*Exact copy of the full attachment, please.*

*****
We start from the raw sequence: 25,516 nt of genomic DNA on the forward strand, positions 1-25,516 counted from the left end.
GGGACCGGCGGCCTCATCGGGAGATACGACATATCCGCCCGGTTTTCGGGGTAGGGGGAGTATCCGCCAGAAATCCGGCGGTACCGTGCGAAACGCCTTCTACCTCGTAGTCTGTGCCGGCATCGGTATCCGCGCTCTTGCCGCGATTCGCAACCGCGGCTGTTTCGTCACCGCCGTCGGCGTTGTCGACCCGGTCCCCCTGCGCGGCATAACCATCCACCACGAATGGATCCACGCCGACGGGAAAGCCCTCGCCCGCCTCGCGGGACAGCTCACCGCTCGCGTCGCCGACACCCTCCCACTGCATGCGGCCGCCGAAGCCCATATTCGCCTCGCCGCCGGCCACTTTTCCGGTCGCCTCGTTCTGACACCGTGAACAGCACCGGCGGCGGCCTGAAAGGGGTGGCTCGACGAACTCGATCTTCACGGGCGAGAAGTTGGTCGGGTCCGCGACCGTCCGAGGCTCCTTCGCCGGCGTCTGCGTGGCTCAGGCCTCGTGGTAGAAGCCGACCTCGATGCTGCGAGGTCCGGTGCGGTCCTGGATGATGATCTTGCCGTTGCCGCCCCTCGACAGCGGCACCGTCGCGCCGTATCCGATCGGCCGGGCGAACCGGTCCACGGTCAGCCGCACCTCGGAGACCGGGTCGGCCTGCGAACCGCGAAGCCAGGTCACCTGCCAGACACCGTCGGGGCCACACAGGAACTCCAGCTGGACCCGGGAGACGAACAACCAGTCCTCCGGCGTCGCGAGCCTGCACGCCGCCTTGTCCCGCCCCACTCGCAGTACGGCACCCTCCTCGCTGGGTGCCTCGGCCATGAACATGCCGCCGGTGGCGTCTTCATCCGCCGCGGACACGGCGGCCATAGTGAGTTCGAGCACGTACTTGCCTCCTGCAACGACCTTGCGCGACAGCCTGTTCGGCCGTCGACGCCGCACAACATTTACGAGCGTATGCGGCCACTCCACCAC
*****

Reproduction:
We start from the raw sequence: 25,516 nt of genomic DNA on the forward strand, positions 1-25,516 counted from the left end.
GGGACCGGCGGCCTCATCGGGAGATACGACATATCCGCCCGGTTTTCGGGGTAGGGGGAGTATCCGCCAGAAATCCGGCGGTACCGTGCGAAACGCCTTCTACCTCGTAGTCTGTGCCGGCATCGGTATCCGCGCTCTTGCCGCGATTCGCAACCGCGGCTGTTTCGTCACCGCCGTCGGCGTTGTCGACCCGGTCCCCCTGCGCGGCATAACCATCCACCACGAATGGATCCACGCCGACGGGAAAGCCCTCGCCCGCCTCGCGGGACAGCTCACCGCTCGCGTCGCCGACACCCTCCCACTGCATGCGGCCGCCGAAGCCCATATTCGCCTCGCCGCCGGCCACTTTTCCGGTCGCCTCGTTCTGACACCGTGAACAGCACCGGCGGCGGCCTGAAAGGGGTGGCTCGACGAACTCGATCTTCACGGGCGAGAAGTTGGTCGGGTCCGCGACCGTCCGAGGCTCCTTCGCCGGCGTCTGCGTGGCTCAGGCCTCGTGGTAGAAGCCGACCTCGATGCTGCGAGGTCCGGTGCGGTCCTGGATGATGATCTTGCCGTTGCCGCCCCTCGACAGCGGCACCGTCGCGCCGTATCCGATCGGCCGGGCGAACCGGTCCACGGTCAGCCGCACCTCGGAGACCGGGTCGGCCTGCGAACCGCGAAGCCAGGTCACCTGCCAGACACCGTCGGGGCCACACAGGAACTCCAGCTGGACCCGGGAGACGAACAACCAGTCCTCCGGCGTCGCGAGCCTGCACGCCGCCTTGTCCCGCCCCACTCGCAGTACGGCACCCTCCTCGCTGGGTGCCTCGGCCATGAACATGCCGCCGGTGGCGTCTTCATCCGCCGCGGACACGGCGGCCATAGTGAGTTCGAGCACGTACTTGCCTCCTGCAACGACCTTGCGCGACAGCCTGTTCGGCCGTCGACGCCGCACAACATTTACGAGCGTATGCGGCCACTCCACCAC